1st May 2017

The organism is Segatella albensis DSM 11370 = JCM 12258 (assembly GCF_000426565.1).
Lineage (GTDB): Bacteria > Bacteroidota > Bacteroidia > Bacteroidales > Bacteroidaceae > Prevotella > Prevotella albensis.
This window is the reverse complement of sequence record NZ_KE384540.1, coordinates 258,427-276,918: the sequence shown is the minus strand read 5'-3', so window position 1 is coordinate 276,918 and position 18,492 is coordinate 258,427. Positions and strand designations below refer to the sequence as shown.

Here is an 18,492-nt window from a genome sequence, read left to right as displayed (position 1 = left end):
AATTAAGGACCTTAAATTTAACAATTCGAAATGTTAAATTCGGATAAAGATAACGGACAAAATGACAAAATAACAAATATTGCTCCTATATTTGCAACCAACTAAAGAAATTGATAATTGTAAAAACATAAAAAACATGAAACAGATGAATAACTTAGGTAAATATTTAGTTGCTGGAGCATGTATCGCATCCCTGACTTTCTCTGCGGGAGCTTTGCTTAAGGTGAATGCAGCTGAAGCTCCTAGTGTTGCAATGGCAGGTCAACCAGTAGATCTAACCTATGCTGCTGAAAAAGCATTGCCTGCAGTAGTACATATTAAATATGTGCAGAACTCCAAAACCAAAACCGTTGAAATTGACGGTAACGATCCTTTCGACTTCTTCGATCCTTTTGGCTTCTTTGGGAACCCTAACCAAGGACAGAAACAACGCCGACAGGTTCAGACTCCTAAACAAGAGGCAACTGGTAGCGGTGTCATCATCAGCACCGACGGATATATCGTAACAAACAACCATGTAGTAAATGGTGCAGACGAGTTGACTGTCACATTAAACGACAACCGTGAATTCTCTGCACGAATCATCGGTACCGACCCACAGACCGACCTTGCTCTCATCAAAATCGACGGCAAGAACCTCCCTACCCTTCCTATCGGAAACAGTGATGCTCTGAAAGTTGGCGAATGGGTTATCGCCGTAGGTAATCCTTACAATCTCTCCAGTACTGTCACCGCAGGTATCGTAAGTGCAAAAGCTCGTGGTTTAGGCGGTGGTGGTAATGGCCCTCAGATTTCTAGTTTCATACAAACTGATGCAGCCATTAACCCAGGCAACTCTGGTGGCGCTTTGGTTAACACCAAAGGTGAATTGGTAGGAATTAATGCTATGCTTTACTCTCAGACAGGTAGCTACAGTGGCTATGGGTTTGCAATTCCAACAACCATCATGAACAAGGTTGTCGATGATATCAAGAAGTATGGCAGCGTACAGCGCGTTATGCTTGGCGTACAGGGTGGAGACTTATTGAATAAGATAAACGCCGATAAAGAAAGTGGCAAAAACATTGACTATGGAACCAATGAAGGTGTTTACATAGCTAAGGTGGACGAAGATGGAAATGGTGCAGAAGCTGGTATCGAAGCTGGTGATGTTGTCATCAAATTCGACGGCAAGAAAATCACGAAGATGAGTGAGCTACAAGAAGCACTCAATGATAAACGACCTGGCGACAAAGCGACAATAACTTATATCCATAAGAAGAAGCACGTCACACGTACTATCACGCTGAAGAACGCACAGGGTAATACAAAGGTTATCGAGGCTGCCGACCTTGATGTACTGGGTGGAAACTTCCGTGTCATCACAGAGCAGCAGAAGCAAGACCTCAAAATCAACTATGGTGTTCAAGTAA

Women's journeys to escape domestic violence can be understood as an active strategy to achieve safety and as forced migration during which women experience force from the abuser and the impact of agencies and authorities. This article explores the diverse trajectories of individual women's journeys from abuse, drawing on a mixed methods research project within the UK. It involved analysis and mapping of six years of administrative data from housing-related support services, interviews with 20 women in seven locations in the Midlands, Southern England and London, groupwork with nine women in the Midlands and South Coast, surveys with 34 women in domestic violence services and on 267 calls to the National Domestic Violence Helpline, and interviews with workers in services in eight locations. Drawing on 20 women's narratives and journey graphs over time and distance, it presents details of three women's journeys to illustrate how complex, segmented journeys are often made more fragmented by aspects of policy and practice. More effective responses could mean that women and children only make the journeys that are strictly necessary, and are more smoothly and swiftly able to move to where they can settle and rebuild their fragmented lives.